Iestyn Davies Caps High-Profile U.S. Season with Carnegie Hall Debut on December 15

A widely anticipated debut recital at Carnegie Hall on December 15 is among the highlights of countertenor Iestyn Davies’s remarkable autumn, which saw the U.S. release in October of his most recent recording, Porpora Cantatas, a solo album on the Hyperion label that is already a sensation in Europe, and rave reviews for his Metropolitan Opera debut in Rodelinda in November. Named 2010’s Royal Philharmonic Young Artist of the Year and described as having “one of the most glorious countertenor voices in the world today” (Independent – UK), the British singer will perform at Carnegie Hall with pianist Kevin Murphy, recreating much of their Phillips Collection program in Washington, DC, on December 4. At Carnegie Hall they will add the world premiere of folksong arrangements by New Yorker Nico Muhly, alongside works by Britten, Purcell, and Bach. Muhly’s opera, Two Boys, was recently given its debut at English National Opera, consolidating his reputation as an “important artist” (New York Times). The Washington Post raved about the December 4 recital: “It was clear from the first notes, that Davies has an absolutely superb voice – supple, agile, beautifully controlled and effortless throughout its entire range.”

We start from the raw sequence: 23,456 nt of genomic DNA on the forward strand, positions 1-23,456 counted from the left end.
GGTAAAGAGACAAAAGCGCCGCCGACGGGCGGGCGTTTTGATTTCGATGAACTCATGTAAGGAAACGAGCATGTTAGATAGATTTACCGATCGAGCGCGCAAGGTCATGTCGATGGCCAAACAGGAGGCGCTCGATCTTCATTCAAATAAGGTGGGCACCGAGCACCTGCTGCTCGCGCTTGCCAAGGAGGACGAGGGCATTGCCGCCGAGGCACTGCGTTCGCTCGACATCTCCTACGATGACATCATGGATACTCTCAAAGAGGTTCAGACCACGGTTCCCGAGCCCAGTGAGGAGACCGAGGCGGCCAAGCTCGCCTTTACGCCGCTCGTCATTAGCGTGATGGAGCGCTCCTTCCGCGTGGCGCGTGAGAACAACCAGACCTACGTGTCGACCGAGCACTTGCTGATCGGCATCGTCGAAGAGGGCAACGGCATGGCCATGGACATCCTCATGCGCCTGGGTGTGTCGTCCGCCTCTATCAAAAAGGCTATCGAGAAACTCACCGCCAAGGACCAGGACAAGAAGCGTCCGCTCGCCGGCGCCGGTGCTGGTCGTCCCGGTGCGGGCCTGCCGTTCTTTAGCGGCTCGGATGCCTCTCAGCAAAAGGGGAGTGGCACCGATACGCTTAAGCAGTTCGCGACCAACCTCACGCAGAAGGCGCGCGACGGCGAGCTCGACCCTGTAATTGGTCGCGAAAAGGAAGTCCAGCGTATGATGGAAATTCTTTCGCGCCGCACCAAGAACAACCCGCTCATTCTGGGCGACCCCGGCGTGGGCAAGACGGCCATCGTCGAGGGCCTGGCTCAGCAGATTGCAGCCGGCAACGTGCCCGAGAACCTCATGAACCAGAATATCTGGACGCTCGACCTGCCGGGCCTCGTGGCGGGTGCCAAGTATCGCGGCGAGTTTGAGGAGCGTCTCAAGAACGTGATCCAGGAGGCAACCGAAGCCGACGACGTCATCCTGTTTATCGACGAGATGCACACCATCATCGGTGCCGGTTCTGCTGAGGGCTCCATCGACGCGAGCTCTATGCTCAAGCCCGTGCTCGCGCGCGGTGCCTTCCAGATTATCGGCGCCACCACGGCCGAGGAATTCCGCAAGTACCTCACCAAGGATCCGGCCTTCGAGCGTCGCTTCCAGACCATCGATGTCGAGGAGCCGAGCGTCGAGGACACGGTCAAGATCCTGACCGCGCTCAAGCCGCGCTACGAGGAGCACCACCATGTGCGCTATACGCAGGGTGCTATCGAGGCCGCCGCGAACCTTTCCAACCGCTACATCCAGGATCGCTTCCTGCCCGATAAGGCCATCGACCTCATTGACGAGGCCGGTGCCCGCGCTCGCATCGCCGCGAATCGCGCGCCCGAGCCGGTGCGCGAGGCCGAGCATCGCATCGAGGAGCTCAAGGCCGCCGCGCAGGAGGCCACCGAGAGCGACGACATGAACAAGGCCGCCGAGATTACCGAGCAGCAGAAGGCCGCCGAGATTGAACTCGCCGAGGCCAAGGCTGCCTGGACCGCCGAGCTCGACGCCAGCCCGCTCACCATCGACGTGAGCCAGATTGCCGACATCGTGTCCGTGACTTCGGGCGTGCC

In 2012, Davies will make his first Lyric Opera of Chicago appearance in another Handel role debut, portraying Eustazio in Rinaldo. Directed by Francisco Negrin and co-starring David Daniels, the production opens on February 29.

Davies’s Met debut was a landmark both for him and the company: it was the first time a British countertenor had graced its stage. He brought a “potent and beautifully balanced voice to Unulfo in Handel’s Rodelinda,” said The New Yorker. The Classical Review praised him as “a winning actor … and a beautiful musician, too, negotiating the never-ending runs in Sono I colpi della sorte and the tricky intervals in Fra tempeste funeste with both precision and a delectable lilt.”

The New York Times explained the absence of British countertenors on the Met stage until Davies: “The countertenor movement was born in England, where historically castrati were a high-priced import and [Baroque] composers like Handel were obliged to be fairly flexible.” More recently, a resurgence of interest also originated in Britain, with 20th-century legends like Alfred Deller and James Bowman bringing the male falsetto voice back from church choir obscurity and once more onto the concert platform. In 1988, the American Jeffrey Gall became the first countertenor to sing a major role at the Met, understudying for Marilyn Horne in Handel’s Orlando. Subsequent productions have featured other exponents of the countertenor’s art, yet to date the nation that founded the tradition still remains unrepresented at the Met.


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